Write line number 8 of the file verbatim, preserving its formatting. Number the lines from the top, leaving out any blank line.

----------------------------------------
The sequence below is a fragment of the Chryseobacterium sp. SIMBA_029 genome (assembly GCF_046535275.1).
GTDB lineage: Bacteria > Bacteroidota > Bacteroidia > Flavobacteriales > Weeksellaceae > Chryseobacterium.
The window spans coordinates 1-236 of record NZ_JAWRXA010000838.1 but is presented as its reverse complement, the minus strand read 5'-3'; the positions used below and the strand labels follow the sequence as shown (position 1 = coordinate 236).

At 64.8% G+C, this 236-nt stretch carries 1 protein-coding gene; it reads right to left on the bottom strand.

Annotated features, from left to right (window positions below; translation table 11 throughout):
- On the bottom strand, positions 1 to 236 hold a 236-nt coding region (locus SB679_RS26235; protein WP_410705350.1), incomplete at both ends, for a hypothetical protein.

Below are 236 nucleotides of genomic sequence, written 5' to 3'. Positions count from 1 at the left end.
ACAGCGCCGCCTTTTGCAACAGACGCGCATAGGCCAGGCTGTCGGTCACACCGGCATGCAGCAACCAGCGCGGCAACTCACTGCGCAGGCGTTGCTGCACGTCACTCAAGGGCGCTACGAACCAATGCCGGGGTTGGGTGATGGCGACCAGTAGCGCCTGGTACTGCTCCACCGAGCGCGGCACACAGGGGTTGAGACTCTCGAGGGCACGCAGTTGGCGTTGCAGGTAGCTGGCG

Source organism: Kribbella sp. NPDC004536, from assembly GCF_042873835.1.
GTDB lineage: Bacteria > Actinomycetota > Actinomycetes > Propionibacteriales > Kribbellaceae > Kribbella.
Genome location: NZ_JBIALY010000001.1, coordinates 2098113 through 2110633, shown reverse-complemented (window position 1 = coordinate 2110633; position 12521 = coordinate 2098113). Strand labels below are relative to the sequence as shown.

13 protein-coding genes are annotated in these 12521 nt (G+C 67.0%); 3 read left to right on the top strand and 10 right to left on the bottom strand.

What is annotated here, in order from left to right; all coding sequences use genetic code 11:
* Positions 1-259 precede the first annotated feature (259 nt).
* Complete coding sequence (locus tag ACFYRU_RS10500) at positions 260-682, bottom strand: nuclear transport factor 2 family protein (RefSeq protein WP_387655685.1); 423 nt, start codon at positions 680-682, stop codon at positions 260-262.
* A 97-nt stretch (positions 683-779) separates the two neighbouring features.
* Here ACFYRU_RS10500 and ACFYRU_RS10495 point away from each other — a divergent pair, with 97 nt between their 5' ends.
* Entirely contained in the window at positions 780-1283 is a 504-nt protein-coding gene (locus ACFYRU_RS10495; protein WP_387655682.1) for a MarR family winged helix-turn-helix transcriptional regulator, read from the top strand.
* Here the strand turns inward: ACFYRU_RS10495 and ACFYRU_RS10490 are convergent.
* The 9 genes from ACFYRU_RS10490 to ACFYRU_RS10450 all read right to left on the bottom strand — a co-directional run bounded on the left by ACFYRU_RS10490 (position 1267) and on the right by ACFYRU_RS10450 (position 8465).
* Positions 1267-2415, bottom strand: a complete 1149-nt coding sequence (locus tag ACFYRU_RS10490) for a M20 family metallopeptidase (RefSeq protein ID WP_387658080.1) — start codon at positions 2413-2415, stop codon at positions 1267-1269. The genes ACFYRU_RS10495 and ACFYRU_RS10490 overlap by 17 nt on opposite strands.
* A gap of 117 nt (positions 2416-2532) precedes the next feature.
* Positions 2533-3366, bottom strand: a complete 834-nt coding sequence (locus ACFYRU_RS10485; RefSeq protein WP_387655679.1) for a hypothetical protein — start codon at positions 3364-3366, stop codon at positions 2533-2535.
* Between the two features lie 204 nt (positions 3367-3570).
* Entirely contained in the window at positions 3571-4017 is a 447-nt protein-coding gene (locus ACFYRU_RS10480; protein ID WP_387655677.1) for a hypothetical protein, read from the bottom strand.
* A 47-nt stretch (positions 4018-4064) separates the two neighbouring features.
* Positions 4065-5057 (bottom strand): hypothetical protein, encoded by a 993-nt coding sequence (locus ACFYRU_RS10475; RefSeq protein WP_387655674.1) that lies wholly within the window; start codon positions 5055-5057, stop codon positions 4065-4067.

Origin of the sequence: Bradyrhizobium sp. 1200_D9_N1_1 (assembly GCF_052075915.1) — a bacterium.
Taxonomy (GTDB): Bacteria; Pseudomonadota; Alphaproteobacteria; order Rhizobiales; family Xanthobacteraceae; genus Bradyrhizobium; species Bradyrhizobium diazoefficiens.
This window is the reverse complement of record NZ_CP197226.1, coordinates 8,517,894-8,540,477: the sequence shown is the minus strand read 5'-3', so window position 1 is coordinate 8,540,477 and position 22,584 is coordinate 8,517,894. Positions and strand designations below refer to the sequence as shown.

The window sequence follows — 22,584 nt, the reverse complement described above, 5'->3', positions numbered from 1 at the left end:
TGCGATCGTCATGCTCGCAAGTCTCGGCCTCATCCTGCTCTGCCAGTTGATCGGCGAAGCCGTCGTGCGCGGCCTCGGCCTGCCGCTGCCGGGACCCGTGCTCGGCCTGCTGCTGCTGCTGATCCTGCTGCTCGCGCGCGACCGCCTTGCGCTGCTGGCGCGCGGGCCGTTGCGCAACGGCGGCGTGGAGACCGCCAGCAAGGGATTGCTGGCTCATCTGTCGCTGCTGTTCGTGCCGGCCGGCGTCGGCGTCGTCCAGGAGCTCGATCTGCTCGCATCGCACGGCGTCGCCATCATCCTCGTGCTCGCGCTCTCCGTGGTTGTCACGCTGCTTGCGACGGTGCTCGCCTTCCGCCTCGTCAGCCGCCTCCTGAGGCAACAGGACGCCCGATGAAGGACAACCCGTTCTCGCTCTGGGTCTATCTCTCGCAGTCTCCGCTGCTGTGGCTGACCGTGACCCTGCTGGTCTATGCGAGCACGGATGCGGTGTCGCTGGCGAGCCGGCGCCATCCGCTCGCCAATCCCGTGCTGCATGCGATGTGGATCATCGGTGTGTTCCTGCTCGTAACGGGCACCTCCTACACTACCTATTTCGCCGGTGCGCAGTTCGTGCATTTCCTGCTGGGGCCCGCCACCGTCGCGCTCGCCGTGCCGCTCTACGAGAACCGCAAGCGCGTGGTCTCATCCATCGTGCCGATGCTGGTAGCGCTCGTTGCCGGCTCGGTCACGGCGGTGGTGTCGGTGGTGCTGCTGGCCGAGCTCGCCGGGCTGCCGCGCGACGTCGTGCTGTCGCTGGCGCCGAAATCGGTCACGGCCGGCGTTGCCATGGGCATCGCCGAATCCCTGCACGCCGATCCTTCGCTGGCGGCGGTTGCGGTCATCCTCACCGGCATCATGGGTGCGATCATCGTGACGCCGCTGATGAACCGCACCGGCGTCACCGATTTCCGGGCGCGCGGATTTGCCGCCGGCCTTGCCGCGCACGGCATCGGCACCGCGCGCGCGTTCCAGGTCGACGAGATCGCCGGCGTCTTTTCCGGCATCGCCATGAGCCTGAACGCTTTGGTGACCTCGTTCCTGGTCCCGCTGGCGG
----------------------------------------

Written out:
ACAGCGCCGCCTTTTGCAACAGACGCGCATAGGCCAGGCTGTCGGTCACACCGGCATGCAGCAACCAGCGCGGCAACTCACTGCGCAGGCGTTGCTGCACGTCACTCAAGGGCGCTACGAACCAATGCCGGGGTTGGGTGATGGCGACCAGTAGCGCCTGGTACTGCTCCACCGAGCGCGGCACACAGGGGTTGAGACTCTCGAGGGCACGCAGTTGGCGTTGCAGGTAGCTGGCG